I’m not convinced at this point that parenting is right for me. Bottom line, I’m not ready to give up the necessities. If we must sacrifice our food, clothing and shelter, I will only reconsider - as long as I can keep my iPhone.

THE DAILY SCHEDULE

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Do I really want to share my time with a baby? Do I want to sacrifice my own important life for the creation of a new one? Important things I do each day during the week:

Sleep - 7 hours

Procrastinate - 1 hour

Write - 2 hours

Work - 8 hours

Commute - 2 hours

TV - 1 hour

Chows - 1 hour

This schedule leaves only 2 hours to devote to the baby. So now, I must face the inevitable sacrifices. Obviously TV will be the first to go (but you and I both know that I will still attempt to watch my shows while burping and changing). But, that only counts for an extra hour. Then, I’ll have to sacrifice some of my writing time, which will make me bitter and resentful. On the other hand, I find I’m least funny when I’m happy, so that one’s a toss-up. If I’m lucky, I can remove the hour of procrastination. Or, better yet, the baby will be the new procrastination! And sleep, from what I understand, will also go away. I guess that’s when your dreams literally disappear.

So, I’ve managed to add 5 hours of time. I’m sure Jackie will be more than happy to spend the other 19 hours handling the baby by herself, right?

Okay, after successfully avoiding 3 good swings from Jackie’s fist, but catching the last upper cut squarely in the jaw, I needed to take a break from being conscious. However, it gave me some time to ponder the additional elements from last week’s schedule that could make having a baby plainly irresponsible:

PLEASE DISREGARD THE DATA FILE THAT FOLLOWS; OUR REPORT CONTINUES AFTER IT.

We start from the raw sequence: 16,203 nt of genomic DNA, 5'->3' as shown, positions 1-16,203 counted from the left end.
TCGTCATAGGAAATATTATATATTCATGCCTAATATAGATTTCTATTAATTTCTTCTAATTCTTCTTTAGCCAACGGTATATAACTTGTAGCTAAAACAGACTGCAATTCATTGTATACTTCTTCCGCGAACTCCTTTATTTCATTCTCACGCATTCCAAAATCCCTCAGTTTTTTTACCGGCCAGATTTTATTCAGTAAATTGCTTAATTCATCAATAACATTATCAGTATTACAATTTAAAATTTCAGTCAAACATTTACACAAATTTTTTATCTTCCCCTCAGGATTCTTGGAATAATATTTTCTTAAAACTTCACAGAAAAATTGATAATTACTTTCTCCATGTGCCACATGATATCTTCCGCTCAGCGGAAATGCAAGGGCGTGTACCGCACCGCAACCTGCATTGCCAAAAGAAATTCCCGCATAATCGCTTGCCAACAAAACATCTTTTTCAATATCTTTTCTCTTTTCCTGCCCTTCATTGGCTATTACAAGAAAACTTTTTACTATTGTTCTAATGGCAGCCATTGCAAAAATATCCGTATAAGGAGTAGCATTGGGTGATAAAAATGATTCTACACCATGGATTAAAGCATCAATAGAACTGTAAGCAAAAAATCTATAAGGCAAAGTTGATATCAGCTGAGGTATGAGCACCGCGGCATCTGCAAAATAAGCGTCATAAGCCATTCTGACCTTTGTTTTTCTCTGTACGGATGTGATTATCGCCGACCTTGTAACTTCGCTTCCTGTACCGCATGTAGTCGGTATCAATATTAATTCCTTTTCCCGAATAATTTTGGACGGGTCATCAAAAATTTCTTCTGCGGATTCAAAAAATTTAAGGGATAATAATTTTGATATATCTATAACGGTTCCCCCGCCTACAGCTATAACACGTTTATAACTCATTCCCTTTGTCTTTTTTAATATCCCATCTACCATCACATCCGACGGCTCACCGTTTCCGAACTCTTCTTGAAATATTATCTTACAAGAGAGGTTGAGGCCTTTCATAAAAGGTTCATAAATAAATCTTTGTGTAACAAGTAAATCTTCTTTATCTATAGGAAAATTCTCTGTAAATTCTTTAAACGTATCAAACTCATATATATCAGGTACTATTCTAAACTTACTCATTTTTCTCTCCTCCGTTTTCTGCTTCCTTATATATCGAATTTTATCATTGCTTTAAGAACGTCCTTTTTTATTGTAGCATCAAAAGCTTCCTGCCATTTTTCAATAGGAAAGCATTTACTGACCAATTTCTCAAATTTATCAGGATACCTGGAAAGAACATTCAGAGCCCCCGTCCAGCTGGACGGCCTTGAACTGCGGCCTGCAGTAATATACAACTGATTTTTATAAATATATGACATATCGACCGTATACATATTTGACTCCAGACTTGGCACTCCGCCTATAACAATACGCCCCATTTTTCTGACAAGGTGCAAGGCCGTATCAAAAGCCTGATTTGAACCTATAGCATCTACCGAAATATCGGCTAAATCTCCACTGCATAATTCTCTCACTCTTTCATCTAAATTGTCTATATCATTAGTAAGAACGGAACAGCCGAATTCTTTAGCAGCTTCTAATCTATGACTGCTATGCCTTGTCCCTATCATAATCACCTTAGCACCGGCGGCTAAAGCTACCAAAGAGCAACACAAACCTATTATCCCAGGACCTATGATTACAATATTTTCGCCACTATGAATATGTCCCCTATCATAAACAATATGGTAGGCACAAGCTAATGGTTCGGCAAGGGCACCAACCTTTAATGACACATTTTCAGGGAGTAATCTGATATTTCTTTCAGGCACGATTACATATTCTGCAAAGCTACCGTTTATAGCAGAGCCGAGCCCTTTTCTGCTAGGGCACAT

1) Stress about mediating between my client and my coworkers to make sure everyone is happy about microphones (8 hours for the week)

This situation presents an opportunity for the baby to experience some real life trauma when it needs loving from an emotionally drained father. I can pretend everything is fine, but the baby will know. It’s sensors will record the fear and confusion to store it away for future use. Then, some day, my adult child will freak out when someone sings karaoke, or someone offers a microphone. And my child won’t even know why.

2) Reading a guide for personal finance (6  hours for the week)

Forget the fact that I won’t even be able to consider the idea of conducting self-improving activities post-birth. The new knowledge I gained this week about my financial mistakes and ignorance should be proof enough that a baby will be sorely deprived of many needs. The lack of finances for a baby will have to be covered next week…

3)  Sensation Seizures (5 hours for the week)

Sensation had 10 seizures this week. I imagine my baby delighting at the first sight of a Sensation seizure, as it looks forward to many hours of playing with the dog that likes to dance. But, once it runs like a demonized hound across the room, blind and confused, knocking over my baby and creating it’s first scar on the corner of the coffee table, it will realize the terrifying truth that the dog is not into music, but more into Satan. And, my baby will enjoy a lifetime of nightmares!

4) Movies at Work (2 hours for the week)

Okay, I have an unusual benefit of working at a theatre. I can watch a movie during my work day, without any negative repercussions. In fact, I would’ve spent an additionally 6 - 8 hours watching movies at work last week if I didn’t have the seizure problems. But, how could I justify seeing a movie at work, while my wife is at home with a screaming child? Now that I think about it, if the child screamed all day, I would probably desperately need a movie to prevent myself from going postal. Jackie would probably want to join me, too. Goldie and Sensation may be able to baby sit once in a while - they are very loyal and protective - although the screaming may trigger another seizure cluster.

All in all, my reluctance when it comes to giving up my time appears to prove my mother correct - I am selfish. But, I like being selfish. It’s fun. However, I admit I would feel guilty for spending so much time on myself if a baby comes. I might be forced to change. I might even learn from the change. Or, I may just harbor my resentment for years, fight with my children, and die unhappy and alone.

I understand that approach works just as effectively as not having children in the first place.